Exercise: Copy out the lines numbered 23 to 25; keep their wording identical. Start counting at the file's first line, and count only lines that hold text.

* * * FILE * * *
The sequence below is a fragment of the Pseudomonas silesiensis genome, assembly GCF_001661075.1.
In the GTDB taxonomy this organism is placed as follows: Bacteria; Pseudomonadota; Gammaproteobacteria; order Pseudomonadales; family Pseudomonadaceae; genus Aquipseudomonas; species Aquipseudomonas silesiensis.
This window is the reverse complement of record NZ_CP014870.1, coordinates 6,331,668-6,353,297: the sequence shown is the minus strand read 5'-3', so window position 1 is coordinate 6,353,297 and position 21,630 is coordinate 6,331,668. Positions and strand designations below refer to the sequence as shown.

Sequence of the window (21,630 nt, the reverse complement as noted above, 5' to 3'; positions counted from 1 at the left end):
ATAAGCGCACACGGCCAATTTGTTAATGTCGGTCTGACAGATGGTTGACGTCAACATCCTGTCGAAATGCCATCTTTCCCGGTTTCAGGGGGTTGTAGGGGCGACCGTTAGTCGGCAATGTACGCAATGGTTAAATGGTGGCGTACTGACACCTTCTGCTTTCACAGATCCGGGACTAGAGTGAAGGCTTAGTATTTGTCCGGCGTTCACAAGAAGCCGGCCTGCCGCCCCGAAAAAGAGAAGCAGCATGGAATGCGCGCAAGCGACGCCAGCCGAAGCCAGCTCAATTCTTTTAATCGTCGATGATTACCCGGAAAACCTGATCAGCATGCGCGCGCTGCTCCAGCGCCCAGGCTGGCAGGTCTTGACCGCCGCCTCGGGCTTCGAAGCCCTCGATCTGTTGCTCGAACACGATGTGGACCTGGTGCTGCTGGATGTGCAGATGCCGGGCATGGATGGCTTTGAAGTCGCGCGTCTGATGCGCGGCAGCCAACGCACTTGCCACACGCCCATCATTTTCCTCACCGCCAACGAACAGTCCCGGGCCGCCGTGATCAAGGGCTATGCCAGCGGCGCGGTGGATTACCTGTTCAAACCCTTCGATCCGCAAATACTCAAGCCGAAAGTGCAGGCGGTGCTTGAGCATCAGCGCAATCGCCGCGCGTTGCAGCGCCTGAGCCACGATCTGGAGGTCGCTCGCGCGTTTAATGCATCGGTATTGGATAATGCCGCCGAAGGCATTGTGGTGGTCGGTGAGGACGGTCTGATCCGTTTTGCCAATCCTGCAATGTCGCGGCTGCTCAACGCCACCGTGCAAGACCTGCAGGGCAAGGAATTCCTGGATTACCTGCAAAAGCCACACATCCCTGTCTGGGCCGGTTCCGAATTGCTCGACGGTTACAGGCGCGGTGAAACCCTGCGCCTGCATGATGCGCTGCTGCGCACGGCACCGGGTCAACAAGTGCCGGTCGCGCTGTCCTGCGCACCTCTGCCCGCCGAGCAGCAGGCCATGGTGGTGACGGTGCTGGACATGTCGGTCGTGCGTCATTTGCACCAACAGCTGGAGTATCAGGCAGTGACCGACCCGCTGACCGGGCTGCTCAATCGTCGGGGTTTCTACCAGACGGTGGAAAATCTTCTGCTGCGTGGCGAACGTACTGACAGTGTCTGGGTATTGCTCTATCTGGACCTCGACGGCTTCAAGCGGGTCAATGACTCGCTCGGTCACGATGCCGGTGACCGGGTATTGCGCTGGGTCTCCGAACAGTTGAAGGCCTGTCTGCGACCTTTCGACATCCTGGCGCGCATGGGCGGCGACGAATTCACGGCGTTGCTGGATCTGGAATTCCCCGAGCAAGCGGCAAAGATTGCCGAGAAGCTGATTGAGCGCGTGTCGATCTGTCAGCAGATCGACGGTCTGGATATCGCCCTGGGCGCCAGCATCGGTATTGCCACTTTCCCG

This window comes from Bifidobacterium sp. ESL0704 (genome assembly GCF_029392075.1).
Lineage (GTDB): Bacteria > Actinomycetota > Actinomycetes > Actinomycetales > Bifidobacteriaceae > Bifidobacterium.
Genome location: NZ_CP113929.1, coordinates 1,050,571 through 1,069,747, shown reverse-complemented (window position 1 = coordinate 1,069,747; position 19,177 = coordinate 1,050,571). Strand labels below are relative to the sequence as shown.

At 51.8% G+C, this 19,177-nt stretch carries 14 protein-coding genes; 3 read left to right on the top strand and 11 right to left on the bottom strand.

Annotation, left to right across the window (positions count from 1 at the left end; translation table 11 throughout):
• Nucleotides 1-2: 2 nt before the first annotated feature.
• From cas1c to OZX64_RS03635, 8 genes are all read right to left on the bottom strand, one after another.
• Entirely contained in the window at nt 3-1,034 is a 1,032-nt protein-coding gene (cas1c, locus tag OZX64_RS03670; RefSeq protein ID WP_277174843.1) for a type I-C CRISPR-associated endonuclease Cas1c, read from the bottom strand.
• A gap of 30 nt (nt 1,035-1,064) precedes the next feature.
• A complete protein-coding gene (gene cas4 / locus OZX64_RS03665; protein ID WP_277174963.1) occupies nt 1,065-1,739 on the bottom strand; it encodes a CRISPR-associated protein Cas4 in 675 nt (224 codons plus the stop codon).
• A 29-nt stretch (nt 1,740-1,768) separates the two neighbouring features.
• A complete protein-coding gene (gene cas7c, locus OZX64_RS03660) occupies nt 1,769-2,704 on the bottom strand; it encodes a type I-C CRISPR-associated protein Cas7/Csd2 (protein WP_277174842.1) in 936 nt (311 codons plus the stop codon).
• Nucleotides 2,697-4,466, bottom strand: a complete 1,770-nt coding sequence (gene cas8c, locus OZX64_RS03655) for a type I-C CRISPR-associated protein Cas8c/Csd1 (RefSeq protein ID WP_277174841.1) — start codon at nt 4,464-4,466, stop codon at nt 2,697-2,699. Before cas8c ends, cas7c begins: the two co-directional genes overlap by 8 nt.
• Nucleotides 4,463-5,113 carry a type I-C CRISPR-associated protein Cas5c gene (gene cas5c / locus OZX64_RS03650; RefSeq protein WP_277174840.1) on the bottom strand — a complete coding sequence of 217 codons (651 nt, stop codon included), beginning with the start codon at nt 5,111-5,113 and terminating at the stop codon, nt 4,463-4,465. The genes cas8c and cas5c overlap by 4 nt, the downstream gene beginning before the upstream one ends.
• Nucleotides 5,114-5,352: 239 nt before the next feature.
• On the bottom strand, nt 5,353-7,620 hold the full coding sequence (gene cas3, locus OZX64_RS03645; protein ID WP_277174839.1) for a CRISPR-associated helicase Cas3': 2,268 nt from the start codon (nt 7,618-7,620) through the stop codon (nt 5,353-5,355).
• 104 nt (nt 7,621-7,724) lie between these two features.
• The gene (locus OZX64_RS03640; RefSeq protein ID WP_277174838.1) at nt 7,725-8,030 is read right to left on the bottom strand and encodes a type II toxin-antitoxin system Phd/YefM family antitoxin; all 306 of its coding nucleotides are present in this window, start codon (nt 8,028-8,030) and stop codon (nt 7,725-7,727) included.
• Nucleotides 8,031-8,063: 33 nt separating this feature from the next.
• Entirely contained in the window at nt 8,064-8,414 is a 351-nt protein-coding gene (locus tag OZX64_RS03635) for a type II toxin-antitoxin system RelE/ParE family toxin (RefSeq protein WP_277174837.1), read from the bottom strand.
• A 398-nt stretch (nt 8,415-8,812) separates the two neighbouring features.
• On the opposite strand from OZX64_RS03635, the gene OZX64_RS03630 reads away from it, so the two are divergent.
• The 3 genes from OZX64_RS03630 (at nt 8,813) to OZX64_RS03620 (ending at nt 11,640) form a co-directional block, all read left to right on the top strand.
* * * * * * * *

• The gene (locus OZX64_RS03640; RefSeq protein ID WP_277174838.1) at nt 7,725-8,030 is read right to left on the bottom strand and encodes a type II toxin-antitoxin system Phd/YefM family antitoxin; all 306 of its coding nucleotides are present in this window, start codon (nt 8,028-8,030) and stop codon (nt 7,725-7,727) included.
• Nucleotides 8,031-8,063: 33 nt separating this feature from the next.
• Entirely contained in the window at nt 8,064-8,414 is a 351-nt protein-coding gene (locus tag OZX64_RS03635) for a type II toxin-antitoxin system RelE/ParE family toxin (RefSeq protein WP_277174837.1), read from the bottom strand.